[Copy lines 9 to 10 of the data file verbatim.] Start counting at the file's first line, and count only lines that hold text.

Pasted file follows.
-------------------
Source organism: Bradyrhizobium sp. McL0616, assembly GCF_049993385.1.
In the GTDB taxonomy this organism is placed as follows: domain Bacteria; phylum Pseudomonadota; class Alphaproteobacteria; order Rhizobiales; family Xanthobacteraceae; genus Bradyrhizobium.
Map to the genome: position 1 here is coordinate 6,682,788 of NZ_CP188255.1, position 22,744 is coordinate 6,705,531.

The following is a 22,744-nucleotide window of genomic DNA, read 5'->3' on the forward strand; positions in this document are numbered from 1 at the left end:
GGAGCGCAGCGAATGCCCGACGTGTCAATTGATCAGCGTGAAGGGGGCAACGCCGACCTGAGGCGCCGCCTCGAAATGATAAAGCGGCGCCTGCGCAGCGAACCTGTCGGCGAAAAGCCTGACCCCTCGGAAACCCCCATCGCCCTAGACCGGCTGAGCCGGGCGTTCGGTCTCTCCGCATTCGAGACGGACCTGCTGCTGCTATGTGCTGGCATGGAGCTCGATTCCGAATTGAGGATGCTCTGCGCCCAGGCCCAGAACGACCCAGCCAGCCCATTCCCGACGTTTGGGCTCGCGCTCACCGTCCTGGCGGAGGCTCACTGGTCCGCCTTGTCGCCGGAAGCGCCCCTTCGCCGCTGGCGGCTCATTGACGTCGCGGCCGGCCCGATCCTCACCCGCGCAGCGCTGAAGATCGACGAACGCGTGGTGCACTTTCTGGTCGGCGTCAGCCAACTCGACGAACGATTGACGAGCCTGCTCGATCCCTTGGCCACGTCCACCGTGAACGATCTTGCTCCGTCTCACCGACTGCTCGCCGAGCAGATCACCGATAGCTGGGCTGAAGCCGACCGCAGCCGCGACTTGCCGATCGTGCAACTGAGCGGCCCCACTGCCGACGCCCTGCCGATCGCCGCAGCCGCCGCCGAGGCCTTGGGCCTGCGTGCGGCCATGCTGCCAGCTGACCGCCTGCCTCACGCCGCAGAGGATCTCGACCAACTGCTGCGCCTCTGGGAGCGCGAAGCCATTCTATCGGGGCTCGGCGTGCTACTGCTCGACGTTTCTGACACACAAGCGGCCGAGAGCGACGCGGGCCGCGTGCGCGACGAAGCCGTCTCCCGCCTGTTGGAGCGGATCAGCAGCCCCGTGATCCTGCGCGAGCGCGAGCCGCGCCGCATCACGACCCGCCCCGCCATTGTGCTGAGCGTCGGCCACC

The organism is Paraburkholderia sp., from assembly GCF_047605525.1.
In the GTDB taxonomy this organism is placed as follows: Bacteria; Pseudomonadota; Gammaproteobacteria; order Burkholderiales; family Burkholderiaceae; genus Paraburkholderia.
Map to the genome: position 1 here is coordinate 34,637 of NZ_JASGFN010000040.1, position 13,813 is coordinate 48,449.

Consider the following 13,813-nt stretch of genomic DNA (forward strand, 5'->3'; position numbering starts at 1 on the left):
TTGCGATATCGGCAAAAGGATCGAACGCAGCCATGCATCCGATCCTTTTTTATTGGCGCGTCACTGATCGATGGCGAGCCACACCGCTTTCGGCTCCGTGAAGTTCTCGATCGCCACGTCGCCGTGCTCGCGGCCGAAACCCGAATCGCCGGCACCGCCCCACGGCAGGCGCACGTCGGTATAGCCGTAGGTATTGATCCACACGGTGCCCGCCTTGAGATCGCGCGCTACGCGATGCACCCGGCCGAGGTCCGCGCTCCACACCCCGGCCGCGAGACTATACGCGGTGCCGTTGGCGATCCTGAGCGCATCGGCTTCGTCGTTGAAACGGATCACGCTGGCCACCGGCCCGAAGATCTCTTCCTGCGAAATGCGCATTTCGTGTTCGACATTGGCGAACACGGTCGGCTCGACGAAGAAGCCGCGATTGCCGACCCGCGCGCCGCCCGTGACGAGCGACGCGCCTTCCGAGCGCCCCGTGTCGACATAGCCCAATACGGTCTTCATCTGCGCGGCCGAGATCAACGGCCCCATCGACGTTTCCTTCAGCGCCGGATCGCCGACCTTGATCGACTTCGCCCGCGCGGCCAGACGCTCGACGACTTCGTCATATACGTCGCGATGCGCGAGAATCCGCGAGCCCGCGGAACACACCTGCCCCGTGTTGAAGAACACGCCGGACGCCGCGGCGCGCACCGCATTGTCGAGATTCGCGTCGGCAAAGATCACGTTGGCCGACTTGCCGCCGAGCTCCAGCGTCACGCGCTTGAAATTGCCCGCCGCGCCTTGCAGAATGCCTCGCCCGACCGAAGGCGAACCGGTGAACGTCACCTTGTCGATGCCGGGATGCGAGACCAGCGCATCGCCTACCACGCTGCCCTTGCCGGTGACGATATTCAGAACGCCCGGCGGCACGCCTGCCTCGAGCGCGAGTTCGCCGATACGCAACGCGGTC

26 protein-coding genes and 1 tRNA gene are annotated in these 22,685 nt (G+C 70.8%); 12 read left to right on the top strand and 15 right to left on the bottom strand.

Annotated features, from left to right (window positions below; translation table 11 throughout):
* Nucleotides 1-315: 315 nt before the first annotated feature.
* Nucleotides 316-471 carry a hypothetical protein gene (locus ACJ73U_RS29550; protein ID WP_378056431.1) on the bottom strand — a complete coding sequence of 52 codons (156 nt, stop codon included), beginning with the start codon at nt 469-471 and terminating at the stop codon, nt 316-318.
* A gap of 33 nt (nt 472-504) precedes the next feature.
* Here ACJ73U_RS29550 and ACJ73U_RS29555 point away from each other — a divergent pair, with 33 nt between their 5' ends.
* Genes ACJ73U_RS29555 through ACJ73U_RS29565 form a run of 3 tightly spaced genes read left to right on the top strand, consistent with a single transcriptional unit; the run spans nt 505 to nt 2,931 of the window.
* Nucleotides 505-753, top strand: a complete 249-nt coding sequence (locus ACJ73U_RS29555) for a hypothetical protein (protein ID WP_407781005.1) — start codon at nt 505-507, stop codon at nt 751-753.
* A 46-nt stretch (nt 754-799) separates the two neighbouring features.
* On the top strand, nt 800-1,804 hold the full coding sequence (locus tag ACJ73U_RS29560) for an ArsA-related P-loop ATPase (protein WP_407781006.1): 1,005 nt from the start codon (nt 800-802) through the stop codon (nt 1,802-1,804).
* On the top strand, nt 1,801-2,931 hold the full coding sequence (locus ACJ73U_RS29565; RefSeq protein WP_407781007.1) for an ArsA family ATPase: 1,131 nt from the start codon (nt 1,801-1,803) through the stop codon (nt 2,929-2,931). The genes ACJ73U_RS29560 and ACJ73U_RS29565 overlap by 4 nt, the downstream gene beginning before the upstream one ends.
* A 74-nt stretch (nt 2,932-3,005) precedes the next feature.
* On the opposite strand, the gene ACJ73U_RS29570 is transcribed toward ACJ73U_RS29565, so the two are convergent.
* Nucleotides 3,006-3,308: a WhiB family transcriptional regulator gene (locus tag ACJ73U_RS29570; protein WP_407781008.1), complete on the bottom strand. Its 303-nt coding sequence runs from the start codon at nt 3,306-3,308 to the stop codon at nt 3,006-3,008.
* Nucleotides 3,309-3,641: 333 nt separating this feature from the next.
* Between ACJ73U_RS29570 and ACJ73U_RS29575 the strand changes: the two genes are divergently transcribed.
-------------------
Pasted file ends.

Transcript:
Consider the following 13,813-nt stretch of genomic DNA (forward strand, 5'->3'; position numbering starts at 1 on the left):
TTGCGATATCGGCAAAAGGATCGAACGCAGCCATGCATCCGATCCTTTTTTATTGGCGCGTCACTGATCGATGGCGAGCCACACCGCTTTCGGCTCCGTGAAGTTCTCGATCGCCACGTCGCCGTGCTCGCGGCCGAAACCCGAATCGCCGGCACCGCCCCACGGCAGGCGCACGTCGGTATAGCCGTAGGTATTGATCCACACGGTGCCCGCCTTGAGATCGCGCGCTACGCGATGCACCCGGCCGAGGTCCGCGCTCCACACCCCGGCCGCGAGACTATACGCGGTGCCGTTGGCGATCCTGAGCGCATCGGCTTCGTCGTTGAAACGGATCACGCTGGCCACCGGCCCGAAGATCTCTTCCTGCGAAATGCGCATTTCGTGTTCGACATTGGCGAACACGGTCGGCTCGACGAAGAAGCCGCGATTGCCGACCCGCGCGCCGCCCGTGACGAGCGACGCGCCTTCCGAGCGCCCCGTGTCGACATAGCCCAATACGGTCTTCATCTGCGCGGCCGAGATCAACGGCCCCATCGACGTTTCCTTCAGCGCCGGATCGCCGACCTTGATCGACTTCGCCCGCGCGGCCAGACGCTCGACGACTTCGTCATATACGTCGCGATGCGCGAGAATCCGCGAGCCCGCGGAACACACCTGCCCCGTGTTGAAGAACACGCCGGACGCCGCGGCGCGCACCGCATTGTCGAGATTCGCGTCGGCAAAGATCACGTTGGCCGACTTGCCGCCGAGCTCCAGCGTCACGCGCTTGAAATTGCCCGCCGCGCCTTGCAGAATGCCTCGCCCGACCGAAGGCGAACCGGTGAACGTCACCTTGTCGATGCCGGGATGCGAGACCAGCGCATCGCCTACCACGCTGCCCTTGCCGGTGACGATATTCAGAACGCCCGGCGGCACGCCTGCCTCGAGCGCGAGTTCGCCGATACGCAACGCGGTC